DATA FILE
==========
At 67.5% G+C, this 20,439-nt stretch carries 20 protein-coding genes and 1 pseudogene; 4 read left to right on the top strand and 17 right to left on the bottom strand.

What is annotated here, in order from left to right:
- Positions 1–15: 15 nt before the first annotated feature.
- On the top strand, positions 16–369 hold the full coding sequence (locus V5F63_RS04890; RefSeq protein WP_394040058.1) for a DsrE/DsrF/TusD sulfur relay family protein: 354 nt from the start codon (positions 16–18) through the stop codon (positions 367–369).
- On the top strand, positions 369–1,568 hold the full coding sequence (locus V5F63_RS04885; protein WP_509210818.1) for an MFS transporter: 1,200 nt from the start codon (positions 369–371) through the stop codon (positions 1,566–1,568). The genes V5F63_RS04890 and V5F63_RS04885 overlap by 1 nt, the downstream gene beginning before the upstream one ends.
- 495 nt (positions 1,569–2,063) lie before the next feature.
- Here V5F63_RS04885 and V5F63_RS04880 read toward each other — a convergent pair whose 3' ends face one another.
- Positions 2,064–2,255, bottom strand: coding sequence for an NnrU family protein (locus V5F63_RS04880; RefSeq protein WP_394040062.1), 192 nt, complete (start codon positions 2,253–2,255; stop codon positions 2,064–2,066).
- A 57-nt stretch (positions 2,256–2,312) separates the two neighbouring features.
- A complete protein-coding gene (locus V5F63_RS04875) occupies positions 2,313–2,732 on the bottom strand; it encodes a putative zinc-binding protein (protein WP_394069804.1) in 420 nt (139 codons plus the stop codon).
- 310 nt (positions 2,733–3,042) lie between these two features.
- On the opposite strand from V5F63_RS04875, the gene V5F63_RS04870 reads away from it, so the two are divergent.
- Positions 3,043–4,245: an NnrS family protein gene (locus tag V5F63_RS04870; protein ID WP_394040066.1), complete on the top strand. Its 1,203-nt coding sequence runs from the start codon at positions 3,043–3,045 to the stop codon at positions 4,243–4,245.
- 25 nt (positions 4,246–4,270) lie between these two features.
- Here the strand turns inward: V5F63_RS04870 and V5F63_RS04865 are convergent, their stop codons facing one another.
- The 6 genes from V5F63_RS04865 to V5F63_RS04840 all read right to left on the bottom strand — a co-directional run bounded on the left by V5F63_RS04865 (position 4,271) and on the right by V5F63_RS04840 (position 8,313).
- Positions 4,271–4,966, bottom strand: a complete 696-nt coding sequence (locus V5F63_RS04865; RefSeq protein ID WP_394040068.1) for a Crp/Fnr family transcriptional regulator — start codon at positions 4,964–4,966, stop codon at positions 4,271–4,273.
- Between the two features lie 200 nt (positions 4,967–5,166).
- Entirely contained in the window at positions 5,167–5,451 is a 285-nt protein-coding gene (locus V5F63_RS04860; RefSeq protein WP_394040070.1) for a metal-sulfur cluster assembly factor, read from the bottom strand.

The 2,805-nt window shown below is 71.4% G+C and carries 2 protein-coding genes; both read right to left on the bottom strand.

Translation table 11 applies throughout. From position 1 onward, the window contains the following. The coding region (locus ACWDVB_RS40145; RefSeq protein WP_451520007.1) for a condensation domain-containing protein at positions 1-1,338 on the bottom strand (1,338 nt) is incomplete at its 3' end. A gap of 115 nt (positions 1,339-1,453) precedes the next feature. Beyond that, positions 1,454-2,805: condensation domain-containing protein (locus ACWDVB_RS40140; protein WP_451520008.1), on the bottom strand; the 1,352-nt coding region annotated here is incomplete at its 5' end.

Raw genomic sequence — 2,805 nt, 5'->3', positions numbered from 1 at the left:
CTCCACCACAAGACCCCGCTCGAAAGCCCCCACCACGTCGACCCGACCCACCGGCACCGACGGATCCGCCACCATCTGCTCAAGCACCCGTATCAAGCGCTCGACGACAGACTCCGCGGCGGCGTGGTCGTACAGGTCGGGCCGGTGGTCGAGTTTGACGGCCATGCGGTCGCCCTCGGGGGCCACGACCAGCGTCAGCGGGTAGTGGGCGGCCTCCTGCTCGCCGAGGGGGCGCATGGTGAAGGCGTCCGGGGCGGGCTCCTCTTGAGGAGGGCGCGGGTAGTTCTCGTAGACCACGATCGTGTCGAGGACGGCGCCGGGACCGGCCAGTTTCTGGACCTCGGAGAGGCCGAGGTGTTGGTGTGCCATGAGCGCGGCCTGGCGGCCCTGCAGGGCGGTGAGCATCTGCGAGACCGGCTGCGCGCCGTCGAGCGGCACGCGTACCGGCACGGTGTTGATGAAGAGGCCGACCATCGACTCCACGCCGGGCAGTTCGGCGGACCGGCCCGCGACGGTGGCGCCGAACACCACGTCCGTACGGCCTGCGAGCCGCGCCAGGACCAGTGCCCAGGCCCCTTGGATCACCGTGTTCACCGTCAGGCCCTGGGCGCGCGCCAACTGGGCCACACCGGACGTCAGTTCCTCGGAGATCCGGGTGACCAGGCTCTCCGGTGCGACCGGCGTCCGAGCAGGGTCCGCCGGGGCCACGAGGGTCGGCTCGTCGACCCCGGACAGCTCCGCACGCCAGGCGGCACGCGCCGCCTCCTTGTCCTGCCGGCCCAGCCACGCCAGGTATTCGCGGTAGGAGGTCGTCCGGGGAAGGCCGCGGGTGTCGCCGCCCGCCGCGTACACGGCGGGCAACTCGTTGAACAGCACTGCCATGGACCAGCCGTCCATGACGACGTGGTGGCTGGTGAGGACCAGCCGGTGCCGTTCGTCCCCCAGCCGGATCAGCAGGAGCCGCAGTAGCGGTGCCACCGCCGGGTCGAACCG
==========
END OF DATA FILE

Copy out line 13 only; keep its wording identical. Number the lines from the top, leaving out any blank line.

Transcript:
- Positions 3,043–4,245: an NnrS family protein gene (locus tag V5F63_RS04870; protein ID WP_394040066.1), complete on the top strand. Its 1,203-nt coding sequence runs from the start codon at positions 3,043–3,045 to the stop codon at positions 4,243–4,245.